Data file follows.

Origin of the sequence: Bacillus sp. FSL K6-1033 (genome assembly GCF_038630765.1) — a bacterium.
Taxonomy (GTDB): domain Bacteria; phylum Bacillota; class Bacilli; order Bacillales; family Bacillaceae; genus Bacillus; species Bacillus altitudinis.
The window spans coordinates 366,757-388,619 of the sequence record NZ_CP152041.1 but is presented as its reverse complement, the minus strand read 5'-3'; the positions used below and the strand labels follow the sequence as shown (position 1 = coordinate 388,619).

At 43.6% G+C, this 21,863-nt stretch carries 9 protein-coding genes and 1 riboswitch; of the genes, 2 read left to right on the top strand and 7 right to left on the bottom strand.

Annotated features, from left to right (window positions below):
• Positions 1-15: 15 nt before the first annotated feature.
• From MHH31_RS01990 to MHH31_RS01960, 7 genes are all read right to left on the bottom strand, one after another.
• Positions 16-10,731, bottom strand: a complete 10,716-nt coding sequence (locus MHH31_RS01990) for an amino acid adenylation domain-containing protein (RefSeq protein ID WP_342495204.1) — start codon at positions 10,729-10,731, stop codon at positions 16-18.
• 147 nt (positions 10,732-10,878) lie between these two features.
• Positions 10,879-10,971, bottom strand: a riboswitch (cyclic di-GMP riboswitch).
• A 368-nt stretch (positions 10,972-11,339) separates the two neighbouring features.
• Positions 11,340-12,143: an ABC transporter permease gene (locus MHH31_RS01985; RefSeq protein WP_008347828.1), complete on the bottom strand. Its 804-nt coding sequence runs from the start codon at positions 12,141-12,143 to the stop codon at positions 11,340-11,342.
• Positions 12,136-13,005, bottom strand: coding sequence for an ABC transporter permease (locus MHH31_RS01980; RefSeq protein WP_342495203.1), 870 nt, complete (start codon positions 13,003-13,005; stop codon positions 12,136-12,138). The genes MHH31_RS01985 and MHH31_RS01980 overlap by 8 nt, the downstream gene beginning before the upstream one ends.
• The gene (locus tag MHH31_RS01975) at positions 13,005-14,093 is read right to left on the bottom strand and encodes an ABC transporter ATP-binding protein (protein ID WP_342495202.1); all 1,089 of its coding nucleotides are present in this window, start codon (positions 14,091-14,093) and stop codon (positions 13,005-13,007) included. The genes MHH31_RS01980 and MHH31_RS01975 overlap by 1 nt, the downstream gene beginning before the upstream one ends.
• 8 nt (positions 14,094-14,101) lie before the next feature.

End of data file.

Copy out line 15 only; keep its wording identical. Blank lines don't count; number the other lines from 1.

• 8 nt (positions 14,094-14,101) lie before the next feature.